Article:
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Young Mungo


by Douglas Stuart

The number one Sunday Times bestseller


by Douglas Stuart

The number one Sunday Times bestseller

‘Superb’ – The Times ‘Best Summer Reading’

‘Love and hope across the religious divide in a fervent, gritty and emotionally engrossing novel’ -The Guardian ‘Best Reads For Summer’

‘Writing of transcendent beauty’ – The Financial Times ‘Best Summer Books’


The extraordinary, powerful second novel from the Booker prizewinning author of Shuggie Bain, Young Mungo is both a vivid portrayal of working-class life and the deeply moving story of the dangerous first love of two young men: Mungo and James. Born under different stars, Protestant Mungo and Catholic James live in a hyper-masculine world. They are caught between two of Glasgow’s housing estates where young working-class men divide themselves along sectarian lines, and fight territorial battles for the sake of reputation.

They should be sworn enemies if they’re to be seen as men at all, and yet they become best friends as they find a sanctuary in the doocot that James has built for his prize racing pigeons. As they begin to fall in love, they dream of escaping the grey city, and Mungo must work hard to hide his true self from all those around him, especially from his elder brother Hamish, a local gang leader with a brutal reputation to uphold. But the threat of discovery is constant and the punishment unspeakable.

When Mungo’s mother sends him on a fishing trip to a loch in Western Scotland, with two strange men behind whose drunken banter lie murky pasts, he needs to summon all his inner strength and courage to get back to a place of safety, a place where he and James might still have a future. Imbuing the everyday world of its characters with rich lyricism, Douglas Stuart’s Young Mungo is a gripping and revealing story about the meaning of masculinity, the push and pull of family, the violence faced by so many queer people, and the dangers of loving someone too much.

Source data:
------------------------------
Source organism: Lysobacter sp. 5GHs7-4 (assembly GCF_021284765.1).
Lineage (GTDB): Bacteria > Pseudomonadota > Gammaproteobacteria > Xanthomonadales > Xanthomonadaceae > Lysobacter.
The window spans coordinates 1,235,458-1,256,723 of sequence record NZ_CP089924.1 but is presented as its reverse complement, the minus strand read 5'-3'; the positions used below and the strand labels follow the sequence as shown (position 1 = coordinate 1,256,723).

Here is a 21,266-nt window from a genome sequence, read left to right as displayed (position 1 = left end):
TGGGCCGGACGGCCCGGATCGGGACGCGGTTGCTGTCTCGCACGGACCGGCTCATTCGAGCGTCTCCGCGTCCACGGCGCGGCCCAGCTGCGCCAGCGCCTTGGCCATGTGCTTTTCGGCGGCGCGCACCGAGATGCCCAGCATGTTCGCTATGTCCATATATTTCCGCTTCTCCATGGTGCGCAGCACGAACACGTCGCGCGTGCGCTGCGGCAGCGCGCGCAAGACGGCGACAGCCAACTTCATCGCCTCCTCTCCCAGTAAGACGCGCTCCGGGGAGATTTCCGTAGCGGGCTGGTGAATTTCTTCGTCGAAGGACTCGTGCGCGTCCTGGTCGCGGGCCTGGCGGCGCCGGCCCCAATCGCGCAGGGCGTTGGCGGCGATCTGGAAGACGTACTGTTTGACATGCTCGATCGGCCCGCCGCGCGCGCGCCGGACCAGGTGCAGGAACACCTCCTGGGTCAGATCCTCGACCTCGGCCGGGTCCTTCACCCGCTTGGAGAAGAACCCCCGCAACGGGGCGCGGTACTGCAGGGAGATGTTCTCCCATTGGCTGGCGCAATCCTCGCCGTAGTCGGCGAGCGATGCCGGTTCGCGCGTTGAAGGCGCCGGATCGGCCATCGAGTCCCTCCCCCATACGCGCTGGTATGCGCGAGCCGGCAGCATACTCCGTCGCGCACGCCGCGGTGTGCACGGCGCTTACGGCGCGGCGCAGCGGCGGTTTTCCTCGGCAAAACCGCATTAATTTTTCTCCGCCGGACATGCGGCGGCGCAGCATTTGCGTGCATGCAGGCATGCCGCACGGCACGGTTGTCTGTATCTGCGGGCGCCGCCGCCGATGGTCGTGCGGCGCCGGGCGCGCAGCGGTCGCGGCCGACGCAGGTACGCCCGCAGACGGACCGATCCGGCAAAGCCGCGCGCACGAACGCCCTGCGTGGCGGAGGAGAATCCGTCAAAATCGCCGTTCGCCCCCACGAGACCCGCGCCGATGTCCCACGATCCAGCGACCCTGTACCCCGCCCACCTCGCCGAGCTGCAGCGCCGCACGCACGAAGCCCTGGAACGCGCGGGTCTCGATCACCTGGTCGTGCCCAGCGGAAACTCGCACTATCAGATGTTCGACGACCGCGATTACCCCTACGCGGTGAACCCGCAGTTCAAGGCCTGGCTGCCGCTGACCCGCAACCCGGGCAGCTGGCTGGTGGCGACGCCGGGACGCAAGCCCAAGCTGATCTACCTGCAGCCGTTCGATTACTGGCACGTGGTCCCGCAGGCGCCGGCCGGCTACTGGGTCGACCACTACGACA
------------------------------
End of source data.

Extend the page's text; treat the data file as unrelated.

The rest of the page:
About the author

Douglas Stuart was born and raised in Glasgow. After graduating from the Royal College of Art, he moved to New York, where he began a career in fashion design. Shuggie Bain, his first novel, won the Booker Prize and both ‘Debut of the Year’ and ‘Book of The Year’ at the British Book Awards. It was also shortlisted for the US National Book Award for Fiction, among many other awards. His short stories have appeared in the New Yorker and his essay on gender, anxiety and class was published by Lit Hub. He divides his time between New York and Glasgow. Young Mungo is his second novel.


Young Mungo seals it: Douglas Stuart is a genius . . . A tale of romantic and sexual awakening punctuated by horrific violence. . . . The raw poetry of Stuart’s prose is perfect to catch the open spirit of this handsome boy . . . Stuart quickly proves himself an extraordinarily effective thriller writer. He’s capable of pulling the strings of suspense excruciatingly tight while still sensitively exploring the confused mind of this gentle adolescent trying to make sense of his sexuality . . . But even as Stuart draws these timelines together like a pair of scissors, he creates a little space for Mungo’s future, a little mercy for this buoyant young man.”